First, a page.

Online Google Dictionary

facet 中文解釋 wordnet sense Collocation Usage Collins Definition
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facets, plural;
  1. One side of something many-sided, esp. of a cut gem

  2. A particular aspect or feature of something
    • - participation by the laity in all facets of church life
  3. Any of the individual units (ommatidia) that make up the compound eye of an insect or crustacean

  1. aspect: a distinct feature or element in a problem; "he studied every facet of the question"
  2. a smooth surface (as of a bone or cut gemstone)
  3. FACET is the acronym for the Faculty Colloquium on Excellence in Teaching, a program designed to recognize, support, and enhance outstanding teaching on the eight campuses of Indiana University.
  4. Facets are flat faces on geometric shapes. The organization of naturally occurring facets was key to early developments in crystallography, since they reflect the underlying symmetry of the crystal structure. ...
  5. Eyes are organs that detect light, and convert it to electro-chemical impulses in neurons. The simplest photoreceptors in conscious vision connect light to movement. ...
  6. A facet of a simplicial complex is a maximal simplex.
  7. (Facets (album)) Facets is a self-published album by American singer-songwriter Jim Croce, released in 1966. (See 1966 in music). 500 copies of the album were pressed. Croce was able to finance the pressing of these 500 records with a $500. ...
  8. (Facets (Science)) Fast Analog Computing with Emergent Transient States or FACETS is a European project to research the properties of the human brain. ...
  9. Any one of the flat surfaces cut into a gem; One among many similar or related, yet still distinct things; One of a series of things, such as steps in a project; One member of a compound eye, as found in insects and crustaceans; A face of codimension 1 of a polytope; To cut a facet into a gemstone
  10. (facets) Attributes used by faces and styles are called facets. For example, the area-color of a button is one facet of the button. There are a few ways to modify facets when you stylize or when you specify a face in a layout.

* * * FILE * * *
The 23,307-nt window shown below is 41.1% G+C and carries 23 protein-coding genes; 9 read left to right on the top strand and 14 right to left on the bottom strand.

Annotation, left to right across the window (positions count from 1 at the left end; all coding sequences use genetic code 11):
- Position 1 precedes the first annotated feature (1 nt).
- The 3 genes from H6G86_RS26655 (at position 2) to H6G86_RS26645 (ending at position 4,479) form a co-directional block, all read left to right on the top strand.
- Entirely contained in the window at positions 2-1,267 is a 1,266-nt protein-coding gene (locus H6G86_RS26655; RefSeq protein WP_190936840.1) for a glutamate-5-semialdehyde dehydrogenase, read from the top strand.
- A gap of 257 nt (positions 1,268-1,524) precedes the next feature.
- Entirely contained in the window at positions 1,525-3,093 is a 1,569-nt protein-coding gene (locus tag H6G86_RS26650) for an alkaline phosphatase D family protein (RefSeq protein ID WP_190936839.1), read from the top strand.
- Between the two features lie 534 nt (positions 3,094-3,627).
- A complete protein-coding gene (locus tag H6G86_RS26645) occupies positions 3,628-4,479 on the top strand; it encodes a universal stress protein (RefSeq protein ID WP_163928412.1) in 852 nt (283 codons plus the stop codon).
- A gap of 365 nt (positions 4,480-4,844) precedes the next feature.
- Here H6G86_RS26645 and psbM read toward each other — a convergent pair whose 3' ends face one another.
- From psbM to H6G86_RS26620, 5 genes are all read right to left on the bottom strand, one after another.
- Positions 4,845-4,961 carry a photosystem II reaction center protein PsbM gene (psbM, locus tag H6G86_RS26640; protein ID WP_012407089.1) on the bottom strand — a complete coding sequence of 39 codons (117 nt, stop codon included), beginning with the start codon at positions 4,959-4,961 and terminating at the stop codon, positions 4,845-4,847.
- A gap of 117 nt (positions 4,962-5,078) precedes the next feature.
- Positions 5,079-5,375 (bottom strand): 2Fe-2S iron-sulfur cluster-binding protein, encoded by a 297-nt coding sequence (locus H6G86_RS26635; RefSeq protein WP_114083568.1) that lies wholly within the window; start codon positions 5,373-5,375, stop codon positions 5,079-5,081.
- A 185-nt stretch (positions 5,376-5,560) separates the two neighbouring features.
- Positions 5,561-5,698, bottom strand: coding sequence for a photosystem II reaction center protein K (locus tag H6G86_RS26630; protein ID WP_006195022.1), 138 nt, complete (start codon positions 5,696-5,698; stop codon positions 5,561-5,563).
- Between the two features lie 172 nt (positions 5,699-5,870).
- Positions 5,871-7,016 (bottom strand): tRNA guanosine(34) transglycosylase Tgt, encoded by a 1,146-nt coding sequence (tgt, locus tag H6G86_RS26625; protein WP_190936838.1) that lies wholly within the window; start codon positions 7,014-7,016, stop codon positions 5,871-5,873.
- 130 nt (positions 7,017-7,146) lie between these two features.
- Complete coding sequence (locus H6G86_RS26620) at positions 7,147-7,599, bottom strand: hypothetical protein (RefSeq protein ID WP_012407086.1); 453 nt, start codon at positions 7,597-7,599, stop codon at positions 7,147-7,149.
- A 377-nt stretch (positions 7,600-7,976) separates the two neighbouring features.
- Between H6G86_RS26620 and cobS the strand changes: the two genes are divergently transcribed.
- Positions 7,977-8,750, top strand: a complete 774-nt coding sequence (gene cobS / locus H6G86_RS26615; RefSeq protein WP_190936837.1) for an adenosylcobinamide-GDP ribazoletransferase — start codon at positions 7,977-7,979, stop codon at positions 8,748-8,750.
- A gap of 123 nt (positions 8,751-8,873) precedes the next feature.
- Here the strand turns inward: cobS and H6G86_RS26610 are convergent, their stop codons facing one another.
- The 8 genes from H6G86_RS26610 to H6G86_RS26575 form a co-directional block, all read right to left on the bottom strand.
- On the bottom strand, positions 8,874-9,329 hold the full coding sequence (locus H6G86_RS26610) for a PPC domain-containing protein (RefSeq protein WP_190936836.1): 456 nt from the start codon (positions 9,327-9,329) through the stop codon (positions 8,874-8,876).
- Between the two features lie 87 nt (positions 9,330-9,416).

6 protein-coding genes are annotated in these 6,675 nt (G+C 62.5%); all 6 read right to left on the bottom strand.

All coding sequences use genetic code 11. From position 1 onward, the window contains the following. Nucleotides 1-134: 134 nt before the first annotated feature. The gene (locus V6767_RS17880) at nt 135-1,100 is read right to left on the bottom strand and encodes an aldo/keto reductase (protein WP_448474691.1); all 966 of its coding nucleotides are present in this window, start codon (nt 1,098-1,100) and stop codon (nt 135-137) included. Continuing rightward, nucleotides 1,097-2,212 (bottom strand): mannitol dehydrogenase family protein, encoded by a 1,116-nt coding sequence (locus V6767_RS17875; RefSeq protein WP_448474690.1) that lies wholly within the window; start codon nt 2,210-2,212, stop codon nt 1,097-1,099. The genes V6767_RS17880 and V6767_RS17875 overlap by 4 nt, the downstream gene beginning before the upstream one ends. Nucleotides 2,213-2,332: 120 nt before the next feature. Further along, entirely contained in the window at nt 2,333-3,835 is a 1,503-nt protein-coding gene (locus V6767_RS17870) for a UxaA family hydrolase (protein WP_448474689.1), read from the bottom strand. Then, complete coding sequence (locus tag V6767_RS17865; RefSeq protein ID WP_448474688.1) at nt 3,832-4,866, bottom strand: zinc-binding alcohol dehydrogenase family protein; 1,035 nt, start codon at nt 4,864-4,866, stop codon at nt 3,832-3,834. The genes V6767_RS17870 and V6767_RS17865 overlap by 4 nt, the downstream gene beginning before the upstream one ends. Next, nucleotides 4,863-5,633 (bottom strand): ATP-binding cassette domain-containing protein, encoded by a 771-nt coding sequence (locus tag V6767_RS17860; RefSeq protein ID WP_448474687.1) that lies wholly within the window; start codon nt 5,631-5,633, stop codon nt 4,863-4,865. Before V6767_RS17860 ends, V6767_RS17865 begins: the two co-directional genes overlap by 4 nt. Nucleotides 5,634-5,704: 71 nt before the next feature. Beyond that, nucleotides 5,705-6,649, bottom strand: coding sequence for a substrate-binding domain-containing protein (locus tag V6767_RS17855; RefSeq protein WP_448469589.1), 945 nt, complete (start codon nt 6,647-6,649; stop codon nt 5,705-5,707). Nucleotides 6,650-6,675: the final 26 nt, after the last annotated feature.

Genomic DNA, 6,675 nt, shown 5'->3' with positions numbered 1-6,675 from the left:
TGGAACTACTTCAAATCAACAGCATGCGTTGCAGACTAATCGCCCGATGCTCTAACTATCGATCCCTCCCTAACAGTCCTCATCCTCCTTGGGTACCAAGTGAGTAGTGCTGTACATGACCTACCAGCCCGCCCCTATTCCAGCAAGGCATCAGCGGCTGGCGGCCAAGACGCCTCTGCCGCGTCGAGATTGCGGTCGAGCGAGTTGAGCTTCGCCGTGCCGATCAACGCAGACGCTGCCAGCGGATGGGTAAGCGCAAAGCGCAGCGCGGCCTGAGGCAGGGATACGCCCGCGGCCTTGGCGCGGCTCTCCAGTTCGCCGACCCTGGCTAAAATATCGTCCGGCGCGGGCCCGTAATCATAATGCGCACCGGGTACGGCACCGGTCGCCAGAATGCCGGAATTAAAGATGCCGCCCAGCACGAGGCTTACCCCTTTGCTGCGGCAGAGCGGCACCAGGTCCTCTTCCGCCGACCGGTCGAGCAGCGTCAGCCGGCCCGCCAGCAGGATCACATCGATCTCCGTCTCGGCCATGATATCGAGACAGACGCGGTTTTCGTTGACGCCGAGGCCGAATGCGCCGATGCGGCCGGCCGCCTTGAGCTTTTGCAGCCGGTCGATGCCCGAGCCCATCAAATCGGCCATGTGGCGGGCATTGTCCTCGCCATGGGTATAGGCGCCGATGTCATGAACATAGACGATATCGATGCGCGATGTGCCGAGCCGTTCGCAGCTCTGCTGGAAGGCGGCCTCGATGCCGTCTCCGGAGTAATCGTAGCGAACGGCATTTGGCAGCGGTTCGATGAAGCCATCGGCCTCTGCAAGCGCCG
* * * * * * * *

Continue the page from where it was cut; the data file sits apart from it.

11. (Facets) (ca. 1973 - previously issued and unissued recordings from 1955-1963)
  12. (Facets) Are the faces on a diamond which determine its shape and cut.
  13. (Facets) Flat planes on the surface of a gemstone that have been cut with precision cutting instruments by a trained lapidary. ...
  14. (Facets) The area of the diamond that is cut and polished in such a way to maximize the brilliance of the light that enters the stone from all angles. There are many different shapes and cuts of facets, depending on the shape of the ring.
  15. (Facets) TriZetto's industry-leading client-server system for managed healthcare payers. Facets managed-care administrative software is used by nearly one-third of all Blue Cross and Blue Shield organizations.
  16. (Facets) are the small polished plane surfaces of a cut gem stone. A brilliant (round), full-cut diamond has 56 facets, while stones under 3 points can have as few as 16 (single cut).
  17. (Facets) cuts made to shape stones and enhance lights.
  18. (facets) Joints between the dorsal or arch structures of adjoining vertebrae.
  19. (facets) adjacent flat surfaces, normally where two adjoining body parts contact and can articulate (i.e, where they are hinged); e.g., the articulating facets on thoraxic pleural segments.
  20. (facets) small, flat-cut surfaces that create a sparkling effect on transparent stones.
  21. Facets are occlusal or incisal surfaces worn by attrition, where the enamel rods are fractured and become highly reflective to light (Xhonga, 1977).
  22. the flat polished surface of a diamond or gemstone. Jewelry with carefully planned facets (placement, angle, and shape) tends to maximize the beauty of the piece.
  23. The joint surface of a spinal bone, facing adjacent bone above or below.
  24. There is a superior and inferior facet for each vertebrae. They are flat surfaces that make up a joint when placed next to the vertebrae above and below.
  25. Side of a prism, seen most often in crystal glass chandeliers and other wall fixtures.